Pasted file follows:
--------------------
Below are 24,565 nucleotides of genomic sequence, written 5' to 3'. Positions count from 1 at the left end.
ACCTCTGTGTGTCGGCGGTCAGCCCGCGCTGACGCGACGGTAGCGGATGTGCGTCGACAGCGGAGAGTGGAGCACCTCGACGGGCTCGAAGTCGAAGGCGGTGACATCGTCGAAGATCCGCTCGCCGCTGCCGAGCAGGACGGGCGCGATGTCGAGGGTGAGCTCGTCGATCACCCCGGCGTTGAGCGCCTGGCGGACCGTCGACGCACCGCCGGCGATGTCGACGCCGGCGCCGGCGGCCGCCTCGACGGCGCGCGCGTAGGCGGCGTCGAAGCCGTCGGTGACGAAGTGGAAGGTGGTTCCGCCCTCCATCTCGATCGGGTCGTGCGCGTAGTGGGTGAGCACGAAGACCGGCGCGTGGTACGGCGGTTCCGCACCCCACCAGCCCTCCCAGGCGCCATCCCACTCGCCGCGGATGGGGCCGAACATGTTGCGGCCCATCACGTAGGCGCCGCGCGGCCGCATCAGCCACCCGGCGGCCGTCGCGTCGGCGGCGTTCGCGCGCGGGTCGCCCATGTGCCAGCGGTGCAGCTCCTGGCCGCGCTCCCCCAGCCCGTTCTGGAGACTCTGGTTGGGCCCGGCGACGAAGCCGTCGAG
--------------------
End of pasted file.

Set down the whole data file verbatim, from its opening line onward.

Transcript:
Below are 24,565 nucleotides of genomic sequence, written 5' to 3'. Positions count from 1 at the left end.
ACCTCTGTGTGTCGGCGGTCAGCCCGCGCTGACGCGACGGTAGCGGATGTGCGTCGACAGCGGAGAGTGGAGCACCTCGACGGGCTCGAAGTCGAAGGCGGTGACATCGTCGAAGATCCGCTCGCCGCTGCCGAGCAGGACGGGCGCGATGTCGAGGGTGAGCTCGTCGATCACCCCGGCGTTGAGCGCCTGGCGGACCGTCGACGCACCGCCGGCGATGTCGACGCCGGCGCCGGCGGCCGCCTCGACGGCGCGCGCGTAGGCGGCGTCGAAGCCGTCGGTGACGAAGTGGAAGGTGGTTCCGCCCTCCATCTCGATCGGGTCGTGCGCGTAGTGGGTGAGCACGAAGACCGGCGCGTGGTACGGCGGTTCCGCACCCCACCAGCCCTCCCAGGCGCCATCCCACTCGCCGCGGATGGGGCCGAACATGTTGCGGCCCATCACGTAGGCGCCGCGCGGCCGCATCAGCCACCCGGCGGCCGTCGCGTCGGCGGCGTTCGCGCGCGGGTCGCCCATGTGCCAGCGGTGCAGCTCCTGGCCGCGCTCCCCCAGCCCGTTCTGGAGACTCTGGTTGGGCCCGGCGACGAAGCCGTCGAG